Health Scientists’ Global Plastics Treaty

Dr. Pete Myers, Prof. Dr. Dick Vethaak, Prof. Dr. Terrence J. Collins, and Prof. Dr. Barbro Melgert have prepared a policy briefing on the UN Plastics Treaty, on behalf of the Plastic Health Council. These top health experts lay out the necessary aspects of an effective Treaty, and point out shortcomings of the existing Draft Treaty. Lastly, it highlights the latest scientific understanding of the risk of plastics and plastic chemicals, and additionally lays out short-term and long-term goals that expert health scientists propose for a Global Plastics Treaty that heeds the known science of the impact of plastic chemicals and plastic particles on human health.

In support of addressing the global problem of plastic pollution, and pursuant to a congressional mandate in the bipartisan Save Our Seas 2.0 Act of 2020, the National Oceanic and Atmospheric Administration sponsored the Ocean Studies Board of the National Academies of Sciences, Engineering, and Medicine (NASEM) to commence a study on the United States’ contribution to global ocean plastic waste and recommend potential means to reduce those contributions. At the close of 2021, NASEM issued its report “Reckoning with the U.S. Role in Global Ocean Plastic Waste.”

This report confirmed the nation’s outsized role in global plastic pollution and recommended the
United States (U.S.) adopt a plan of action by the end of 2022. To advance these efforts, the NASEM Report recommended the United States create a “coherent, comprehensive, and crosscutting federal research and policy strategy that focuses on identifying, implementing, and assessing equitable and effective interventions across the entire plastic life cycle to reduce U.S. contribution of plastic waste to the environment, including the ocean.”

The NASEM Report laid out proposed interventions across the plastic life cycle and provided a brief outline of existing U.S. legal authorities available to support such interventions. This report, prepared by Environmental Law Institute and Monterey Bay Aquarium, expands on and adds to those legal authorities and discusses their potential applicability to each intervention area.

Forever chemicals (PFAS) are compounds of emerging concern due to their persistence in the global water cycle and detection in water sources.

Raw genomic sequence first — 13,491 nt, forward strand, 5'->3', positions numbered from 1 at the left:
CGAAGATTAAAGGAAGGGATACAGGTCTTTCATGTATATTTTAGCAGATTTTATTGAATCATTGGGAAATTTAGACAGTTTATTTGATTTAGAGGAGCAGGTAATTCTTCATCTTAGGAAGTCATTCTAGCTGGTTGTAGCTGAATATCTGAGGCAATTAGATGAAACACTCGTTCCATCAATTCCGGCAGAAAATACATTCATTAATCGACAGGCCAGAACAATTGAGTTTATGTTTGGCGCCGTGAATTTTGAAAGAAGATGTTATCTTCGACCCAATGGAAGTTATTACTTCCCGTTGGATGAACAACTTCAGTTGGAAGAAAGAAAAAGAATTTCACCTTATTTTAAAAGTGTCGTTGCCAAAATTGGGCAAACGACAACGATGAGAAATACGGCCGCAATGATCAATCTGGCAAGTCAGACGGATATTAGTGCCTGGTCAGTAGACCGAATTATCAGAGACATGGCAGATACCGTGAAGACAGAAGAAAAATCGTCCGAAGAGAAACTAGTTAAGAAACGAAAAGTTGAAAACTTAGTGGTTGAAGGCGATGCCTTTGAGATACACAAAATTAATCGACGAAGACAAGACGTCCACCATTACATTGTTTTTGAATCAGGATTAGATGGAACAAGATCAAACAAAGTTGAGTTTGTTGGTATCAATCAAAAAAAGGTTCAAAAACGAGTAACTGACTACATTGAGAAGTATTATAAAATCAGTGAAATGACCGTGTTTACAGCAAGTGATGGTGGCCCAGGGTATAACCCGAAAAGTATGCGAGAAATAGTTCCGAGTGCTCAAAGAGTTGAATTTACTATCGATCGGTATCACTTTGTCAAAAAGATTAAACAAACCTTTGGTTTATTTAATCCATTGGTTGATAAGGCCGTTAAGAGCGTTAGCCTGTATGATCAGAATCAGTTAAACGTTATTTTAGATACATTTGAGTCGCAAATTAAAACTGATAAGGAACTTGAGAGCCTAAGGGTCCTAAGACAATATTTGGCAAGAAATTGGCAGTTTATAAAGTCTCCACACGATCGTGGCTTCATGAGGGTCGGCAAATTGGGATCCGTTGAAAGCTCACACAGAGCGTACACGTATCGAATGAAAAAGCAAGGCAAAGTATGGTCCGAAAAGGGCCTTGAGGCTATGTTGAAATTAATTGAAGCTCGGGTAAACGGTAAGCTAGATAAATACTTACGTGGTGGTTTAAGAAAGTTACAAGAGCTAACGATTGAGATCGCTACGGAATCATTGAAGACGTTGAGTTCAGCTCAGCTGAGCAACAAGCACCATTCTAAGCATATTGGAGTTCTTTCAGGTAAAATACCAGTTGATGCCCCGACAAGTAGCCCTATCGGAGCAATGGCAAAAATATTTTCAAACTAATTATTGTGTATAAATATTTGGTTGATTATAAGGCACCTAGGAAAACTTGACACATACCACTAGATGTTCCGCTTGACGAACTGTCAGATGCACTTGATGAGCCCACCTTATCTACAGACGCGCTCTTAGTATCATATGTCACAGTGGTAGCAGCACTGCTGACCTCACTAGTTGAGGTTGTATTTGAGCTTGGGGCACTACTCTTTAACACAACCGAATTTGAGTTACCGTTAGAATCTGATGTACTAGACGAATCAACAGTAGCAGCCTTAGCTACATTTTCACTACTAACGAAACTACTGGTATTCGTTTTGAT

A study investigated forever chemicals or PFAS (Per- and polyfluoroalkyl substances) in U.S. water bottles as these toxic chemicals have been found in drinking water. Scientist investigated over 100 labeled water bottle products in the USA for PFAS and related factors. They have screen specifically for 32 target chemical compounds, half of which were detected.

These forever chemicals were detected using SPE-LC-MS/MS, and were found in 39 out of 101 tested products. Types and concertation of these forever chemicals varies, some being more prevalent than others. Purified water products contained less PFAS compared to Spring water products, which can be attributed to reverse osmosis that processes purified water.

As to date, there are no enforceable regulations against these organic pollutants.

Learn why we must take action on climate change by taking action on plastic pollution in this one-pager prepared by Plastic Pollution Coalition. Made for sharing during the UN Plastics Treaty negotiations, and includes a link to a petition calling on the U.S. Government to take a stronger stance on this global agreement.

Chemicals are a central aspect of the plastics issue. Although there is a wealth of scientific information on plastic chemicals and polymers to inform policymakers, implementing this evidence is challenging because information is scattered and not easily accessible. The PlastChem report and database address this issue by comprehensively and consistently synthesizing the state of the science on plastic chemicals, including their hazard properties, and their presence in polymers. The state-of-the-science report provides the publicly available evidence to inform policy development that protects public health and the environment.

The PlastChem project aims to address the fragmented understanding of the chemicals in plastics and their impact on health and the environment. This initiative has created a high-quality, comprehensive state-of-the-science report synthesizing the evidence about chemicals in plastics to inform an evidence-based policy development for better protecting public health and the environment.

While the Safe Drinking Water Act guarantees all Americans access to clean, drinkable water, it hasn’t worked out that way in practice. NRDC partnered with the Environmental Justice Health Alliance for Chemical Policy Reform (EJHA) and Coming Clean to analyze nationwide violations of the law from 2016 to 2019. Researchers have found a disturbing relationship between sociodemographic characteristics—especially race—and drinking water violations. They found that the rate of drinking water violations increased in:

  • Communities of color
  • Low-income communities
  • Areas with more non-native English speakers
  • Areas with more people living under crowded housing conditions
  • Areas with more people with sparse access to transportation

The analysis revealed that race, ethnicity, and language had the strongest relationship to slow and inadequate enforcement of the Safe Drinking Water Act. That means that water systems that serve the communities that are the most marginalized are more likely to be in violation of the law—and to stay in violation for longer periods of time.